Fig. 4 Electrochemical performance of the carbon fibers.

(A) Schematic illustration of a binder-free and conductive additive–free electrode composed of PCFs. (B) CV curves at a scan rate of 50 mV s−1. (C) CP curves at a current density of 10 A g−1. (D) Gravimetric capacitance versus current density ranging from 1 to 100 A g−1. (E) Gravimetric capacitance and (F) BET surface area–normalized capacitance (CA) of PAN-b-PMMA-CFs at 1 A g−1, in comparison with those of other carbon fibers reported in the literature (black circles).

To further demonstrate the excellent electrochemical performances of the PCFs, we assembled and tested three-electrode cells in 6 M KOH aqueous solution. The electrochemical performance (fig. S5, E and F) corroborated that in a two-electrode testing configuration. When the current density was increased from 10 to 100 A g−1, the gravimetric capacitance of PAN-b-PMMA-CFs only dropped by 11%. The outstanding rate capability confirmed that the interconnected meso- and micropores in PAN-b-PMMA-CFs provided efficient pathways for rapid electrolyte infiltration and ion diffusion.


PAN-b-PMMA-CFs exhibited an outstanding gravimetric capacitance of 360 F g−1 at a high current density of 1 A g−1 (Fig. 4E). This value is higher than those of the previously reported carbon fibers (table S1), as well as those of the previously reported nonfibrous porous carbons from PAN-containing block copolymers. For example, Zhong et al. (35) reported nanoporous nitrogen-enriched carbon derived from poly(acrylonitrile-b-butyl acrylate) with a gravimetric capacitance of ~166 F g−1 at 0.1 A g−1. Yan et al. (34) reported block copolymer–derived mesoporous carbon particles (in a nonfibrous format) as supercapacitor electrode materials with 254 F g−1 at 0.5 A g−1. Our PCFs displayed 33% better capacitive performance than KOH-activated carbon fibers, e.g., the N and O dual-doped, KOH-activated PCFs reported by Li et al. (47) with a capacitance of ~270 F g−1 at 1 A g−1. Our block copolymer–based PCFs were not subjected to any chemical activation or postsynthesis treatments. The enhanced capacitance of PAN-b-PMMA-CFs is mainly attributed to the fiber network and the well-defined hierarchical micro- and mesoporous structures. Without any binders, the pores provide continuous diffusion pathways for the ions, and the carbon matrix offers conduction pathways for the electrons (Fig. 4A).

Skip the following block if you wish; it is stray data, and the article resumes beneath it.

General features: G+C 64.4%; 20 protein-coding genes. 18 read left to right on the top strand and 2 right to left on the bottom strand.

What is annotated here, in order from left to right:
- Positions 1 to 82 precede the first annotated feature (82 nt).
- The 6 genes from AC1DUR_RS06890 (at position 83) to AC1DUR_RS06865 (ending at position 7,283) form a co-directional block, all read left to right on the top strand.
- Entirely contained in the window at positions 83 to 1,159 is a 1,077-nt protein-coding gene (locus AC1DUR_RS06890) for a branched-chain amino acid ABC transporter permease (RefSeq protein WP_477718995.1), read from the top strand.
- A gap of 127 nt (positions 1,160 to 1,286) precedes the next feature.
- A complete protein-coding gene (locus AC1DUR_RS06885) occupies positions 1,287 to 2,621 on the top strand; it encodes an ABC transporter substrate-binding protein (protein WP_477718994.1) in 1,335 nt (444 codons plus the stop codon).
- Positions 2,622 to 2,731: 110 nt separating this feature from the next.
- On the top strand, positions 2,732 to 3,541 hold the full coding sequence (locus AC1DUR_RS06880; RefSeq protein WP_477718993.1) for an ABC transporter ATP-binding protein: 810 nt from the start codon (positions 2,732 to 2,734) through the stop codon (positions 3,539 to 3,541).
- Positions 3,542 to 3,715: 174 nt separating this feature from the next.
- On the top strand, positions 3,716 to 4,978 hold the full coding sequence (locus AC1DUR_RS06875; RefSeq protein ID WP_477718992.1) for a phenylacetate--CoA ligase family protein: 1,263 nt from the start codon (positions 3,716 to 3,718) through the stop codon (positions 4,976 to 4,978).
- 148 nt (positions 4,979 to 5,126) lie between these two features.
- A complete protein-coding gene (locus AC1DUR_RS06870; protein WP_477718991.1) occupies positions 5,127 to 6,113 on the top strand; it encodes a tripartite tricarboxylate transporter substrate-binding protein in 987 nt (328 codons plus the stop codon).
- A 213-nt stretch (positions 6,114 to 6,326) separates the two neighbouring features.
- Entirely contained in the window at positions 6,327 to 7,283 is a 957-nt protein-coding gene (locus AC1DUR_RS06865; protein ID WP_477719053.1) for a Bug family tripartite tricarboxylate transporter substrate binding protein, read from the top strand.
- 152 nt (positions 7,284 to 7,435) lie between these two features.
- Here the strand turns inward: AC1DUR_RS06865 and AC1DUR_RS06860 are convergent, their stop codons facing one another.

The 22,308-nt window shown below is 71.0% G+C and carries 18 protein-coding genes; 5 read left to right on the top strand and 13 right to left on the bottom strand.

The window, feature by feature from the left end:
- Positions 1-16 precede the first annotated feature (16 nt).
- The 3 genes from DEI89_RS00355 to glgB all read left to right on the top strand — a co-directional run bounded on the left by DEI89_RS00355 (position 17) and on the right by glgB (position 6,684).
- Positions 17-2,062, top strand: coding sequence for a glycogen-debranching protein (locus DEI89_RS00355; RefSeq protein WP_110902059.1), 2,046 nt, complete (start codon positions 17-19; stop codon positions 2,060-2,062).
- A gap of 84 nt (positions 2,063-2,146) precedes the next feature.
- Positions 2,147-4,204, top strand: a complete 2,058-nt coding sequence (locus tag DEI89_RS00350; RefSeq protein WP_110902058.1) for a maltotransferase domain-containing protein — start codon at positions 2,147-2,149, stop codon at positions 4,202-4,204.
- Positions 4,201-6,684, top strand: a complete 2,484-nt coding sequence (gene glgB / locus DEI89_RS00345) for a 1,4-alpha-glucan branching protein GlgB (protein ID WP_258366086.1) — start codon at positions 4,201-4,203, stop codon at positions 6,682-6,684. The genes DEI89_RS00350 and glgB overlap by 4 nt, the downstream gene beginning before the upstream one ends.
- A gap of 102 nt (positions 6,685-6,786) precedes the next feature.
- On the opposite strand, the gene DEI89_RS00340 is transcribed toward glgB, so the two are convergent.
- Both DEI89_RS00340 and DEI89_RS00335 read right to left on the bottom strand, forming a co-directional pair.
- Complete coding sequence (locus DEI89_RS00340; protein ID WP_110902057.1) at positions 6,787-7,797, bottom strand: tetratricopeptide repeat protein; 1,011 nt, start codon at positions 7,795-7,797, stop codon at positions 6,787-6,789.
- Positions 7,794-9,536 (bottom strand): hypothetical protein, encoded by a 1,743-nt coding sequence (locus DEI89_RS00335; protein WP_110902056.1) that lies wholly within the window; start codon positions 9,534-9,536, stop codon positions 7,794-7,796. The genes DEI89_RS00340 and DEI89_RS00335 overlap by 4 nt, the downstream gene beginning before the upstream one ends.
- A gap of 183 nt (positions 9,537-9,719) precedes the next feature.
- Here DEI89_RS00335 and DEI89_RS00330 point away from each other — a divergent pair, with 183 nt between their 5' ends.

BET surface area–normalized capacitance (CA) of PAN-b-PMMA-CFs is as high as 66 ± 3 μF cm−2, higher than the previously reported PCFs and most porous carbons (Fig. 4F and table S1). We note that the CA of PAN-b-PMMA-CFs is much higher than the typical value for electrical double-layer capacitance (5 to 20 μF cm−2) and 6.6 times that of activated carbon (10 μF cm−2) (48). The high capacitance stems from the pseudocapacitive reactions brought by the highly accessible heteroatoms (i.e., O and N). Two capacitance differentiation methods (Trasatti and Dunn’s methods; fig. S6) reveal that ~37% of the total capacitance is from pseudocapacitance (Fig. 5A). The PCFs display excellent long cycle life, as evaluated by the voltage holding tests (fig. S7) and the constant-current charge-discharge cycling test for 10,000 cycles (Fig. 5B). The PCF-based supercapacitors exhibit a power density of 9.6 kW kg−1 at an energy density of 4.5 Wh kg−1 (Fig. 5B, inset), notably higher than that of the commercially available supercapacitors (typically 1 to 2 kW kg−1 at a similar energy density of 5 Wh kg−1) (49).

Fig. 5 Electrochemical properties of the carbon fibers.